Biofabrication & translational medicine lab
Jinah Jang (Creative IT Engineering, Mechanical Engineering)
Tremendous investments have been made in developing treatment plans for cardiovascular and degenerative diseases, diabetes and other chronic diseases. Still yet, none have come to reap outcomes of any significance. Sadly, many patients suffering from damaged organs or tissues are simply not healthy enough to sustain the wait times for transplants and tragically perish. While a number of products are either being developed or produced at the Lab, there still remains much to be done in advancing research for engineering organs to replace non-functioning ones.
The Biofabrication & translational medicine Laboratory headed by professor Jinah Jang at the Department of ‘Creative IT Engineering’ and ‘Mechanical Engineering’, POSTECH, is engaged in the creation of functional tissues capable of replacing human organs or tissues. Leveraging three-dimensional printing, a cutting-edge biofabrication technology to ‘print out’ cells or biomaterials, across tissue engineering, stem cell engineering, information technology and other diverse areas, researchers at the Lab are developing innovative medical breakthroughs to help treat intractable diseases.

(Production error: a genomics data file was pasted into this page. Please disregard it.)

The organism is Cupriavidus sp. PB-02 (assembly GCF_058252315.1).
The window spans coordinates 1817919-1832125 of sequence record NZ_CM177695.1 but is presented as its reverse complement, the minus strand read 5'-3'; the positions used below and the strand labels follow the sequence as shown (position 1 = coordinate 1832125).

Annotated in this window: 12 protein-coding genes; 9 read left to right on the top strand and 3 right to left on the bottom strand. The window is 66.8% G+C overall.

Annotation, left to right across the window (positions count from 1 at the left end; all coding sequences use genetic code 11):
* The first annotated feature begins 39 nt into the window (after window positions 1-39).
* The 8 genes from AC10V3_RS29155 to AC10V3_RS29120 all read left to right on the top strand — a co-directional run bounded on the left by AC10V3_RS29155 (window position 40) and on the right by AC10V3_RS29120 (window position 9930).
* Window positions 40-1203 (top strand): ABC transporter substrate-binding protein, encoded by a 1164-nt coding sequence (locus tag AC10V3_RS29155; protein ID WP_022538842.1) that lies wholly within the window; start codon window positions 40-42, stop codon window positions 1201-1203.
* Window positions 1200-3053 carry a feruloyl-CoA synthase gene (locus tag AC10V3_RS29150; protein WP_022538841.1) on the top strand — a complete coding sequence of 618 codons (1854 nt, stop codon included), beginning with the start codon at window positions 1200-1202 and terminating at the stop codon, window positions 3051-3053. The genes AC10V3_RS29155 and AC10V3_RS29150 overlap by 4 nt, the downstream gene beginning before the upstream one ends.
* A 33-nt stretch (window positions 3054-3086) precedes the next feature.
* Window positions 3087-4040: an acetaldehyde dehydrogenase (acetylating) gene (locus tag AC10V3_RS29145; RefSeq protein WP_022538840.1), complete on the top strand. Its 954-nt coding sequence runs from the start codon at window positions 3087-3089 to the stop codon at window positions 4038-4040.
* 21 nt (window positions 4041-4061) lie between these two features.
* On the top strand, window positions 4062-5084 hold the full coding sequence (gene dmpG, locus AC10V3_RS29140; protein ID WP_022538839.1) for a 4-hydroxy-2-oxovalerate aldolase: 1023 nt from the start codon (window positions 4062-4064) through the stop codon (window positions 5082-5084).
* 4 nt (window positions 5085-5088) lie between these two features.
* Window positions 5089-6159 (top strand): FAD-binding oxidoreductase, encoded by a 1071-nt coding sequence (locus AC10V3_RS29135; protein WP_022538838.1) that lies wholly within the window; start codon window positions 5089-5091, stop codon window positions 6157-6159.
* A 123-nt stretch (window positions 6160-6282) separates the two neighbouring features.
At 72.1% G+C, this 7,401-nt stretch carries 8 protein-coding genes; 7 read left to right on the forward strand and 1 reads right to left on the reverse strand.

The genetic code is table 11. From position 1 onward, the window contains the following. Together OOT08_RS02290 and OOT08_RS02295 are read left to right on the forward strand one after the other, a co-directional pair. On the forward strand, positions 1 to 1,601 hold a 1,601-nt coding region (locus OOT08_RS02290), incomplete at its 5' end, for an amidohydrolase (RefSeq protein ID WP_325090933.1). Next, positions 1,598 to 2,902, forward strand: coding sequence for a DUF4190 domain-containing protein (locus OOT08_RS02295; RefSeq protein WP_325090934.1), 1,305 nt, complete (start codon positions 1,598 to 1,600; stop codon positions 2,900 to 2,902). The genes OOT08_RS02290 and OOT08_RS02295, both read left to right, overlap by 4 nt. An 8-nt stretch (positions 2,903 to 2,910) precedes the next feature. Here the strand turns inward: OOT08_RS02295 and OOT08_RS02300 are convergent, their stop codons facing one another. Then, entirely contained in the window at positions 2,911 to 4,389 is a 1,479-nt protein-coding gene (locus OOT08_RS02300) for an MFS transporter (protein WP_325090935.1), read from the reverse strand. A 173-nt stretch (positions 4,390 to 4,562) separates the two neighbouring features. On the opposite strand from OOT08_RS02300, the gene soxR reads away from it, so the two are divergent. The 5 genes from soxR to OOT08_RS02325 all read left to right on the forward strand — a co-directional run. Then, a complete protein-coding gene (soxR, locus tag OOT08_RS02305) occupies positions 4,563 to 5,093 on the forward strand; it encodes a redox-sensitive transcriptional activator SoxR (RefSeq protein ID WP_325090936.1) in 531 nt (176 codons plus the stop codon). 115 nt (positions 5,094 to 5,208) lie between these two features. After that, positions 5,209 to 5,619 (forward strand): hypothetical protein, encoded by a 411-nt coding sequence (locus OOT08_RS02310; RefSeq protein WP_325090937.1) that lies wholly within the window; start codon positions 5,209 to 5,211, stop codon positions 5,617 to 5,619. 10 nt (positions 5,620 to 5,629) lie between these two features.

The Lab is working systematically towards its ultimate goal of developing artificial human organs. One of the interim milestones would be to fabricate biomaterials to complement the functions of organs and meet therapeutic purposes. The development of a cardiac patch with a stem cell bioink designed to treat myocardial infarction and other cardiovascular disorders was published in the international journal of ‘Science Advances’ last year. Whereas the injection of stem cells has been the norm in treating cardiac disorders, this novel patch formulation enables the direct application of more stem cells to the affected areas.
Creating an ex-vivo environment similar to that of the human organ is advantageous in conducting a range of applied research. Small amounts of tissues can be engineered for testing drugs on, and target tissue from a specific patient can be artificially fabricated to create a personalized platform to essentially look into the causes of disorders that affect that individual patient. It will also be possible to analyze the efficacy of medications such as anti-cancer drugs by testing them on artificial tissue that is identical to human tissue, rather than conducting animal testing. Furthermore, biomaterials can be used to provide an environment that promotes the generation of blood vessels for research purposes.
The Lab takes great pride in establishing the most advanced infrastructure in Korea to perform bioprinting research. Exploring technologies that can be readily applied to the future healthcare industry, the Lab is paving the way to fabricate well-functioning artificial organs. With the present-day level of artificial organ technology, scientists can only create thumb-sized organs. In the next 10 years, however, researchers hope that artificial organs engineered at the Lab will successfully function just the same as human organs.
Head of Lab